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Consequently, theorists such as Dicken (1992) and Cohen (1992) who argue the multipolar nature of world affairs are quite right for the moment but, according to proponents of the cyclical theory, it will not be long before the onset of the next hegemonic cycle makes their theories temporarily obsolete. CANDIDATES So, if the coming of another world power is the inevitable course of global politics, then which current nation-state will develop into such a power? The likelihood is that it will be one of the core nations that currently comprises a part of the multipolar situation.

It is these states that are the most dynamic, or have the potential to be the most dynamic, in the important economic sphere. But which of those identified is liable to be the next world power? Of Cohen’s (1992) pentarchy of powers, four are contained in Dicken’s (1992) triad of regional blocs: this cannot be coincidence and implies that attention should be focused on the USA, western Europe, Japan and China as the source of the next hegemonic state. But which of these constitutes the most viable option? Western Europe and China are likely to be out of the reckoning, although both are liable to be contenders for future cycles.

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The former lacks any sort of political cohesiveness and runs the risk of being (temporarily) crippled by the westward drift of the former eastern bloc, whilst the latter, despite undoubted natural resources and liberal reforms, “is [still] a developing country and, despite favourable growth, will remain so well into the next century” (Nye, 1992, p86; Cannon and Jenkins, 1990, Pfaff, 1991, Nye, 1992). This therefore only leaves the USA and Japan as contenders for the world leader crown. The USA, a former superpower, achieved its hegemonic status as a result of favourable conditions in 1945:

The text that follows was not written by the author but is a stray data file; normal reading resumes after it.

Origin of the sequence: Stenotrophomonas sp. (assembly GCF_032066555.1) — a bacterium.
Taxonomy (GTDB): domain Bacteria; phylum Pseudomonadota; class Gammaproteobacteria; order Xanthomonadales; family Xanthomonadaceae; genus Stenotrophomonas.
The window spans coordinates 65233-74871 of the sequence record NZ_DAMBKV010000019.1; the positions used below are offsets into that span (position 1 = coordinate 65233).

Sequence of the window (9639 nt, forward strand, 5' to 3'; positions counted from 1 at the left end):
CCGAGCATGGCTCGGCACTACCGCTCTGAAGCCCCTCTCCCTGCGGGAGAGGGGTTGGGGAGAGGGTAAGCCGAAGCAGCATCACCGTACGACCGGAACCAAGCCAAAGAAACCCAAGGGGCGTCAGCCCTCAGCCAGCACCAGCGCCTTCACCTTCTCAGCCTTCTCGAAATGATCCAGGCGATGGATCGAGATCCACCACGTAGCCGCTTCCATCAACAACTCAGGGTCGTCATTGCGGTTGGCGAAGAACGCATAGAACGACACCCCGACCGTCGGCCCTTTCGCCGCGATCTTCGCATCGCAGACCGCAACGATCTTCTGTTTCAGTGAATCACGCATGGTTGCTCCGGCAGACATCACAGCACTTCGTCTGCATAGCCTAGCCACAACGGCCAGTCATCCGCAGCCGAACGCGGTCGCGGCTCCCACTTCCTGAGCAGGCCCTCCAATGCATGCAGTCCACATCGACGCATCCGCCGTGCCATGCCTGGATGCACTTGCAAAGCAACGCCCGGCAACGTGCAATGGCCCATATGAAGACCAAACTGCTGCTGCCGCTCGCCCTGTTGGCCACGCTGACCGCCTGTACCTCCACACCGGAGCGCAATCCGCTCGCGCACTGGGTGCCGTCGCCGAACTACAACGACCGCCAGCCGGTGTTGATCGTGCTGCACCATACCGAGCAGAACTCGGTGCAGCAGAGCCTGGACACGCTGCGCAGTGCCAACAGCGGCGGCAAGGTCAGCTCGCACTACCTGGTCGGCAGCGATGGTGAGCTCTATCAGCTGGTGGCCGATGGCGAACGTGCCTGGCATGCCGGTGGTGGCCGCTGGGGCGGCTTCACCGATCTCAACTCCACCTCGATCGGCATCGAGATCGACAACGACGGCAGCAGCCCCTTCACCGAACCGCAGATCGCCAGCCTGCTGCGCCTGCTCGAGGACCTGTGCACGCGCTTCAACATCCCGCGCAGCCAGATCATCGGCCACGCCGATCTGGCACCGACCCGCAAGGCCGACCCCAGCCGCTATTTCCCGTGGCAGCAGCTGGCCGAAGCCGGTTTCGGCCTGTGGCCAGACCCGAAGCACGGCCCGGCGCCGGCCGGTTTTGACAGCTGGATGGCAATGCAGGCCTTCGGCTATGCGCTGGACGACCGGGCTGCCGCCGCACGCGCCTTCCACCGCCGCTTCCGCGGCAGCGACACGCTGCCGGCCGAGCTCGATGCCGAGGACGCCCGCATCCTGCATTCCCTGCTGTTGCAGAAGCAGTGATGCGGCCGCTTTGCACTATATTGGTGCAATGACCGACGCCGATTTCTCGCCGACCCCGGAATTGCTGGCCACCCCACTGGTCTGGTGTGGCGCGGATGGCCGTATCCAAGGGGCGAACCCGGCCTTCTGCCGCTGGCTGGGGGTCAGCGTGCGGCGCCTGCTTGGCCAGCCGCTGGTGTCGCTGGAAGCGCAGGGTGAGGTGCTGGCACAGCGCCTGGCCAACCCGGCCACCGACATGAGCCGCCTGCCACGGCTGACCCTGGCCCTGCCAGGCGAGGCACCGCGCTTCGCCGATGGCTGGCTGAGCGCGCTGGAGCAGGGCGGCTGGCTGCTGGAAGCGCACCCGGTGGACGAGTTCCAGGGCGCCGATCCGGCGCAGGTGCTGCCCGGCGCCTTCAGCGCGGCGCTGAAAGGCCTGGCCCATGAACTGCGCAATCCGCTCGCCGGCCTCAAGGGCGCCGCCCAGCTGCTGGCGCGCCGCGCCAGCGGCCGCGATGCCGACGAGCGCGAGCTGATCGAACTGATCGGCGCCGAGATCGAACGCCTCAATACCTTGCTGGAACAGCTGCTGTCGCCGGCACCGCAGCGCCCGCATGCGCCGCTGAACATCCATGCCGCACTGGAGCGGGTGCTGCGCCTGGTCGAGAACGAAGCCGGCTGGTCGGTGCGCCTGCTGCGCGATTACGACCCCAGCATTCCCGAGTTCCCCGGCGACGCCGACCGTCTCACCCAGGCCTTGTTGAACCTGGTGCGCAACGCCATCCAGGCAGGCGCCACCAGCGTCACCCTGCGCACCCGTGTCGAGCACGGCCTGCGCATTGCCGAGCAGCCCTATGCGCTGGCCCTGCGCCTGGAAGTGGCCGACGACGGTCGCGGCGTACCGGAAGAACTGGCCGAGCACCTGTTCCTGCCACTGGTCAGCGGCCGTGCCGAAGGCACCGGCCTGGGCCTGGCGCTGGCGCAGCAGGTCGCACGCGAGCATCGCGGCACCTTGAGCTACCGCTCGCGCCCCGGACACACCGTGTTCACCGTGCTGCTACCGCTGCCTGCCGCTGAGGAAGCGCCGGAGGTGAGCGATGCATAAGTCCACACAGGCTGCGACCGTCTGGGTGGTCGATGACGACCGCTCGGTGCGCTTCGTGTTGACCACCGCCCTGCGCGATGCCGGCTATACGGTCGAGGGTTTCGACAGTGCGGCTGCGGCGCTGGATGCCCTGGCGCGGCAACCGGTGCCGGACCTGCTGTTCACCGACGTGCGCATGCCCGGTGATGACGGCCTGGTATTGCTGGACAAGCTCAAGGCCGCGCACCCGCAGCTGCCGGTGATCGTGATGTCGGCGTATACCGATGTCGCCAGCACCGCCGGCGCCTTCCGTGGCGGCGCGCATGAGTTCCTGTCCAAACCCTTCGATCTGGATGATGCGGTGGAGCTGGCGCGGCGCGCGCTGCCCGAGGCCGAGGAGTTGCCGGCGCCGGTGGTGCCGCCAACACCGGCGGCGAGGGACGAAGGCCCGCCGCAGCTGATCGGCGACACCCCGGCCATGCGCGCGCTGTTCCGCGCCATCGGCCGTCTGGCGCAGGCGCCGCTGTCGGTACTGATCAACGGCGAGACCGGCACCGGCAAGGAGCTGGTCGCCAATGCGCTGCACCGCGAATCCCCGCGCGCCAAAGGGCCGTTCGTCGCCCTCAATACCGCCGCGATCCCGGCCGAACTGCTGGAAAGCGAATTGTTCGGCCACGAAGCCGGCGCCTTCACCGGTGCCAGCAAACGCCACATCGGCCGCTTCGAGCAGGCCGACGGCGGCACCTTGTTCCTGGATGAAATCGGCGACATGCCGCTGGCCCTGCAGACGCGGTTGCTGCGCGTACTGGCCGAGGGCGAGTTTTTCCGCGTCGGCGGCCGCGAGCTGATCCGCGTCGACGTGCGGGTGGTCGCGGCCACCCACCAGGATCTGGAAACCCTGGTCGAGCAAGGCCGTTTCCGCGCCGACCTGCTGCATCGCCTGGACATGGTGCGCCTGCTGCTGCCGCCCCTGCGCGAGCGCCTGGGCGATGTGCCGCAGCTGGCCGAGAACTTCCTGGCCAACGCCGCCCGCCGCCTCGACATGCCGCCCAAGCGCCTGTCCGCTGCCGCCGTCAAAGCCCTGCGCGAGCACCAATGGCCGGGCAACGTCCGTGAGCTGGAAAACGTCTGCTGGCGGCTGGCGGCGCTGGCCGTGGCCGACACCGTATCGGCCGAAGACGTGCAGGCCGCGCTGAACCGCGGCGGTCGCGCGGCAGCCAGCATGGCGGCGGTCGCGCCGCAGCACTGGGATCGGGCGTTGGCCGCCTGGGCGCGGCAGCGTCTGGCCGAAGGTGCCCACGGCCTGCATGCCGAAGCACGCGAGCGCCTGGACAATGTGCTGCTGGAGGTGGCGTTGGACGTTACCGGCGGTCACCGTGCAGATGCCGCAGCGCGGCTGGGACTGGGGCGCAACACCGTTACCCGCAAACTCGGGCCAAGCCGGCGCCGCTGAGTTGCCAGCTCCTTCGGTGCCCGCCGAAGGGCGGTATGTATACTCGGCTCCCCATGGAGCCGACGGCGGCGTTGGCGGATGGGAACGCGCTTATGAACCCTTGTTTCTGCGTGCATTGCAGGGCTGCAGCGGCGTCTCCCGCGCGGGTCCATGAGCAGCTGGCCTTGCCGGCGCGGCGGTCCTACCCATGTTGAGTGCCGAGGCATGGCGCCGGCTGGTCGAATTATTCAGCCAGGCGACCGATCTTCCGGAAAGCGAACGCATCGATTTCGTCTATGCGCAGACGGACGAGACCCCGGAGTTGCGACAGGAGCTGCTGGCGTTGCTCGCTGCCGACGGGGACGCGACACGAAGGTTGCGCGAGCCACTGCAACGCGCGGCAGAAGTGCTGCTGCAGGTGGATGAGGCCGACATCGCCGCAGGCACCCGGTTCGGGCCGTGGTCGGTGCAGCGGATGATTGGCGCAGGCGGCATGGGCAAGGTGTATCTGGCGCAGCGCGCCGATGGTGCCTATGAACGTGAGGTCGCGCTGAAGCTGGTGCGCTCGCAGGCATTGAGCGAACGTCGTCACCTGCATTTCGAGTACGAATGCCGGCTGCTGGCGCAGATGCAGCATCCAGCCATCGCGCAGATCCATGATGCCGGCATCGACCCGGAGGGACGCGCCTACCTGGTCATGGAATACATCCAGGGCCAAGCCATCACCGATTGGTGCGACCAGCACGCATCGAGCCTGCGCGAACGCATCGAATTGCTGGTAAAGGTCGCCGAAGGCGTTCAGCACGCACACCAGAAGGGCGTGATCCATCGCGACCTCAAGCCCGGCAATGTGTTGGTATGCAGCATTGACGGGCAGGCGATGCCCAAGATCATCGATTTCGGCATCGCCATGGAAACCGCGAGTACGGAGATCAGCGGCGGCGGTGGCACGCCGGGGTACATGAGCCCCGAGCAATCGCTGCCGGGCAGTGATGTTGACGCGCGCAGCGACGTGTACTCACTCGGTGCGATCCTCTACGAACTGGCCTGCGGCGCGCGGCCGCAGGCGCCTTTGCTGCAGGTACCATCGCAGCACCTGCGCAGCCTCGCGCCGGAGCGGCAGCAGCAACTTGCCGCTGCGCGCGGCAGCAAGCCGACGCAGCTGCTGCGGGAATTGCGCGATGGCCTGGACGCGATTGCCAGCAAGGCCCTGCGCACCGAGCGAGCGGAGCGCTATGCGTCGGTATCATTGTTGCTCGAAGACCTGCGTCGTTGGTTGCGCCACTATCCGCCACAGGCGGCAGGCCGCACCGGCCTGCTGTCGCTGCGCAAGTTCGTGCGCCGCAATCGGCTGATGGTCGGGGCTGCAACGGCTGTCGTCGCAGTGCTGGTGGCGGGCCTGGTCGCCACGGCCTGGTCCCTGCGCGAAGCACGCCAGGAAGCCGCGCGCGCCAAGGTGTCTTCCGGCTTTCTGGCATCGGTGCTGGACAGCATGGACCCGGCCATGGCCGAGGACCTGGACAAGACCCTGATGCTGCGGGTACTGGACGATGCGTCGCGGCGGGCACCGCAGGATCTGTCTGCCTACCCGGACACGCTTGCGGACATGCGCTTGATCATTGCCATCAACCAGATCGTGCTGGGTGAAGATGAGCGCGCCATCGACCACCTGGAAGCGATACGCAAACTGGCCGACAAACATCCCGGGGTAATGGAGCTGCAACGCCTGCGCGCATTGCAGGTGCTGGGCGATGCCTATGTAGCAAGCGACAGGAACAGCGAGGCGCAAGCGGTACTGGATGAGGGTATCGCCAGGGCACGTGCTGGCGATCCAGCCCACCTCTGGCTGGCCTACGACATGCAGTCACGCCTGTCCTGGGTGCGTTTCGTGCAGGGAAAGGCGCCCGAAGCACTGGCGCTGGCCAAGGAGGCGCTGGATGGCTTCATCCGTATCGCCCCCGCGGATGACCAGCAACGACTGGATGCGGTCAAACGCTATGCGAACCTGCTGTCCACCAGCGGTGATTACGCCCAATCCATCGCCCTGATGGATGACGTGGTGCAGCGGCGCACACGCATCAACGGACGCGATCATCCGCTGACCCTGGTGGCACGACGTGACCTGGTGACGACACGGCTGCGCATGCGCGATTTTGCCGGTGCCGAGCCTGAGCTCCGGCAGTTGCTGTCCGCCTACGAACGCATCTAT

“The US emerged from the Second World War as a major power creditor with its territory unscathed, a booming economy, a nuclear monopoly, and a State Department with plans for the economic management of the globe” (Pugh and Williams, 1990, p2). However, recent years have seen an apparent reversal of fortunes. The emergence of new global economic actors (notably the E. U. and Japan) has combined with America’s ‘natural’ economic decline to escalate its demise. In a very short space of time the US has been transformed from the world’s largest creditor to the world’s largest debtor (Vogel, 1986).

A positive foreign debt balance in 1980 has been replaced by a $500 billion debt in 1989 which looks set to increase. Simultaneously, domestic US government debt has increased to $2. 7 trillion in the same year, the situation prompting President Bush to proclaim that “the US has the will to remain hegemonic but not the wallet” (Bush cited Nye, 1992, p94; Lewis, 1992). A corollary is that President Clinton has recently proposed a 34 per cent reduction in the US defense budget (compared with the 1989 Reagan-era peak) to $252 billion by 1998 (Tonelson, 1993).